Signs of infection – The leaves have a few brown or yellow patches or spots here and there.
Treatment Methods –
If the infection is in starting stage, then you can try and use natural or chemical fungicides like baking soda powder.
But, if the infection is severe, then the best you can do is to isolate the plant and repot the entire plant in fresh potting soil and container after thoroughly cleaning the plant with chemical fungicides.
Preventive Measures –
Most often, the water you provide to your plant is what causes bacterial and other fungal diseases of a similar nature. Always use UV-treated or sedimented water to minimize the risk.
You must watch out when watering to avoid getting the leaves wet in order to avoid these diseases.
3. Improper handling & care
If you are hundred percent sure that there are no pests or bacterial infections in your coleus plants, then holes might be due to improper handling and care.
Till now, we were blaming the pests and insects. Now, it’s time to take the blame yourselves, since handling and care is your responsibility as a plant owner.
Coleus leaves are very soft and they are easily damaged even by a strong wind. So, always ensure that you are not keeping the plant in a spot where the wind is harsh.
Also, move the plant from one spot to another only if necessary.
Mistakes in the care routine can also cause holes in coleus leaves sometimes. For example, too much fertilizer or light can cause leaf burn which might sometimes turn into holes looking similar to bacterial spots.
Holes In Coleus Leaves – Frequently Asked Questions (FAQs)
Let’s take a look at some of the commonly asked questions on the forums and exchanges related to holes in coleus leaves.
What is eating coleus leaves?
If your coleus plants are kept outdoors, then most of the time their leaves are eaten by slugs and snails. In fact, coleus is one of the favorite plants of slugs and snails. Other than slugs, common houseplant pests and insects including mealybugs, white flies, caterpillars, aphids, spider mites, etc also eat coleus leaves and leave impacts.
Can you reverse hole damage in coleus leaves?
Coleus leaves are super soft and as soon as the pests start attacking the leaves, the leaf tissues die rapidly. Once the coleus leaves are damaged, then there is no possibility of reversing the damage. Even though reversing is not a possibility, you should try to find the pest and use repellents to remove them so that you can save your coleus plant from future damage.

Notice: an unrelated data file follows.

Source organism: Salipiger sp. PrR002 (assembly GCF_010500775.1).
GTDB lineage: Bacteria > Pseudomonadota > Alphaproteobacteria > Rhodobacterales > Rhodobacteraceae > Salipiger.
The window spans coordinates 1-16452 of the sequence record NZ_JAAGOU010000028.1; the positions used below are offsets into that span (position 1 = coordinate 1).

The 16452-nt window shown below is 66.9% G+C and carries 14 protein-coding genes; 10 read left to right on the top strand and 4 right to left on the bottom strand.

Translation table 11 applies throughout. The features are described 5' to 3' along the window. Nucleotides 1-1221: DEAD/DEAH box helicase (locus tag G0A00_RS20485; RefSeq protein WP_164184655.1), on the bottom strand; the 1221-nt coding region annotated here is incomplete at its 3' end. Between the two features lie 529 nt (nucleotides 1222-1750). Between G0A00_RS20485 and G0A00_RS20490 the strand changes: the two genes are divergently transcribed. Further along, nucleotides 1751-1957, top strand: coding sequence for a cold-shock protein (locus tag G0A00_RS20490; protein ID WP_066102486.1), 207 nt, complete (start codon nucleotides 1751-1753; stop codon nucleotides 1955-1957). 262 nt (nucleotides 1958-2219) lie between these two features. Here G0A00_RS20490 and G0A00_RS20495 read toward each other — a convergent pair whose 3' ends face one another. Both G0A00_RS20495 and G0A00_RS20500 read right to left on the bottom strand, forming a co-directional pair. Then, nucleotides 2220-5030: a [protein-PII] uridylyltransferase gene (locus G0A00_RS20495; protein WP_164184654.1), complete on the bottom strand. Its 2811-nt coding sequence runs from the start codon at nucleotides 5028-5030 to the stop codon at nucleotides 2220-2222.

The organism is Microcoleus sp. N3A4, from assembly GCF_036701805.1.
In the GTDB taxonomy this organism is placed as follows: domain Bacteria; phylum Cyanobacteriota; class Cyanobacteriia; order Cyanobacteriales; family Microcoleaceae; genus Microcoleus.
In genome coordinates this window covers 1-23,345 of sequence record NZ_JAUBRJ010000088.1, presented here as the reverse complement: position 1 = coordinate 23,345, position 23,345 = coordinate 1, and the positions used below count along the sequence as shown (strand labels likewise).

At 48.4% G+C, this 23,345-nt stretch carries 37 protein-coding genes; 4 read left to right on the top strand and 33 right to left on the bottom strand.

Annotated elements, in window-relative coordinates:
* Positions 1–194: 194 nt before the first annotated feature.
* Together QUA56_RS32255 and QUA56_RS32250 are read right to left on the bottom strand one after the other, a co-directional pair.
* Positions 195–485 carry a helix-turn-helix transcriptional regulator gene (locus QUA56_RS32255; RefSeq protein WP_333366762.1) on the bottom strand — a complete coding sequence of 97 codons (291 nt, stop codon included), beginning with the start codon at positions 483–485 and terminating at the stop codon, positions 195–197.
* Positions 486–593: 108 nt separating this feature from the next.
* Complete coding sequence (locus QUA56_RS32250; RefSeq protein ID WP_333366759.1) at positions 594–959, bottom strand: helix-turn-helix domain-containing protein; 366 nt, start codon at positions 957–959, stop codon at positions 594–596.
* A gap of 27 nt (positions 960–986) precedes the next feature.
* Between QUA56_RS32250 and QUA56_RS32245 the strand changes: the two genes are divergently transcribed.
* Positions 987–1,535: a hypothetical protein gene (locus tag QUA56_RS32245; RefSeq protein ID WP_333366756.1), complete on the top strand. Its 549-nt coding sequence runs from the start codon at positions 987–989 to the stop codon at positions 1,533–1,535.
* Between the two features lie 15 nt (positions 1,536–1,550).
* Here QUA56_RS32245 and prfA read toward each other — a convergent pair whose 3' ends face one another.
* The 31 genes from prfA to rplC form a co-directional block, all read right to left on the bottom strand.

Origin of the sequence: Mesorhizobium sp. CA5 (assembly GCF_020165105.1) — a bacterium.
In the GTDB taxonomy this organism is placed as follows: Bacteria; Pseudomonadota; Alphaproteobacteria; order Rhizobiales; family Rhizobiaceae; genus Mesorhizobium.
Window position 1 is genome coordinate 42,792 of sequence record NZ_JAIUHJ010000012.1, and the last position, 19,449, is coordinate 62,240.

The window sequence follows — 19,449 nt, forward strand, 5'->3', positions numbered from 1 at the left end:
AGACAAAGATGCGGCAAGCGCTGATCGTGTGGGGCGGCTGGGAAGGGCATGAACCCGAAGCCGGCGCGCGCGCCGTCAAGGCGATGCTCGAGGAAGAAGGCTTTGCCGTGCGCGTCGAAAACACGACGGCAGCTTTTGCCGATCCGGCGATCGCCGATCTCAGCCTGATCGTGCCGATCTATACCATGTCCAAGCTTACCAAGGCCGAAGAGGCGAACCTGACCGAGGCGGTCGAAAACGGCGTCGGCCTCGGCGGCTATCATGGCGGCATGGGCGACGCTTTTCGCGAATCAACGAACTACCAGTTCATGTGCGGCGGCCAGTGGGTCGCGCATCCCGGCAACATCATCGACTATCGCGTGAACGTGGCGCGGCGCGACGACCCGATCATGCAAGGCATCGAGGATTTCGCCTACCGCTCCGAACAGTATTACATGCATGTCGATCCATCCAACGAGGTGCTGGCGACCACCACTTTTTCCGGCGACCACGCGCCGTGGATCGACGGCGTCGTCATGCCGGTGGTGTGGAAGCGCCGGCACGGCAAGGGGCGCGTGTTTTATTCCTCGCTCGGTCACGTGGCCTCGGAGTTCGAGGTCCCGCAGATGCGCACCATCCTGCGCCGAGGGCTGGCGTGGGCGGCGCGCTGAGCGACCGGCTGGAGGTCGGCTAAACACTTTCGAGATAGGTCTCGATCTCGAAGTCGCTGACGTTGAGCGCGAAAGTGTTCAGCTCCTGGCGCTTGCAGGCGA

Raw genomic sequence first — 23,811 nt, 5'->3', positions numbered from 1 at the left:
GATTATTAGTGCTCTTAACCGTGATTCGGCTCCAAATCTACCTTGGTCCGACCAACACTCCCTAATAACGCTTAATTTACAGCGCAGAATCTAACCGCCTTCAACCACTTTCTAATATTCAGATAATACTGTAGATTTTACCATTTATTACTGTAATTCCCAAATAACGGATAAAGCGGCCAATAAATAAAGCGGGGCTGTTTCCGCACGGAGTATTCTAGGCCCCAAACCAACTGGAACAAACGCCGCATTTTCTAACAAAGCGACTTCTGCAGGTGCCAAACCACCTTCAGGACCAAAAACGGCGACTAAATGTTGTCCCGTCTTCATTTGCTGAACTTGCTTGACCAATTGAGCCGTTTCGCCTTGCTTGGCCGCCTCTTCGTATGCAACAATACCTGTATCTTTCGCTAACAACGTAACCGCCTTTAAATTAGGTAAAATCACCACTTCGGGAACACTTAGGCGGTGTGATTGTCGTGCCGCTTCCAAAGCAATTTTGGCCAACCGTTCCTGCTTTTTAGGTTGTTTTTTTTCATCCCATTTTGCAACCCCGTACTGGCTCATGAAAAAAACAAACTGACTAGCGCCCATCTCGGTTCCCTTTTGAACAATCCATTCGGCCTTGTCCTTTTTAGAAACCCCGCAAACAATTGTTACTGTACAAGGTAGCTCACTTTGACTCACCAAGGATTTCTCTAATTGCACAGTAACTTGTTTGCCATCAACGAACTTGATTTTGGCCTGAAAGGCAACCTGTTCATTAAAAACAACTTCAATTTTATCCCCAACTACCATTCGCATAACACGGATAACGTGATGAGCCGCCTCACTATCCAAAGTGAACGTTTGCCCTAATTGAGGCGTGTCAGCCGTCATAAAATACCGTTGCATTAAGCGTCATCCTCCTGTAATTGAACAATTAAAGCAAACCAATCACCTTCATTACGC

Should I remove coleus leaves with holes?
Removing your coleus leaves with damage should be based on the level of damage and pest infestation. If the holes are made by small leaf-mining insects, then the size of the holes will be small and there is no need to cut off the leaves. On the other hand, if the holes are caused by slugs or caterpillar-like bugs, then the holes will be quite big, and removing the leaves will make the plant look more attractive.
Coleus Varieties To Grow
Small holes are a common sight in the coleus plant leaves. And, if you are someone who gets annoyed seeing them, then it’s time to come back to normal.
Sit back and relax. Take out a magnifying glass and inspect the sides and undersides of the damaged leaves. If you find the culprits hiding, then use scientifically proven treatment methods to clear them up.
Also, watch out for the pests periodically so that you can catch them before damage next time.
After all, dealing with pests is also a part of the gardening routine that you are passionate about right?.
To back up the information we provide in our articles, the Plantials team only uses high-quality sources published in peer-reviewed university or scientific research journals.
- The first introduction of Xyleborus affinis (Coleoptera: Scolytidae), Folia Entomologica Hungarica Via Researchgate.
- Liriyomyza Melanogaster Profile, University Of Florida.
- Plant Pests, University Of Florida.
- What’s Eating My Plants, University of Massachusetts Amherst.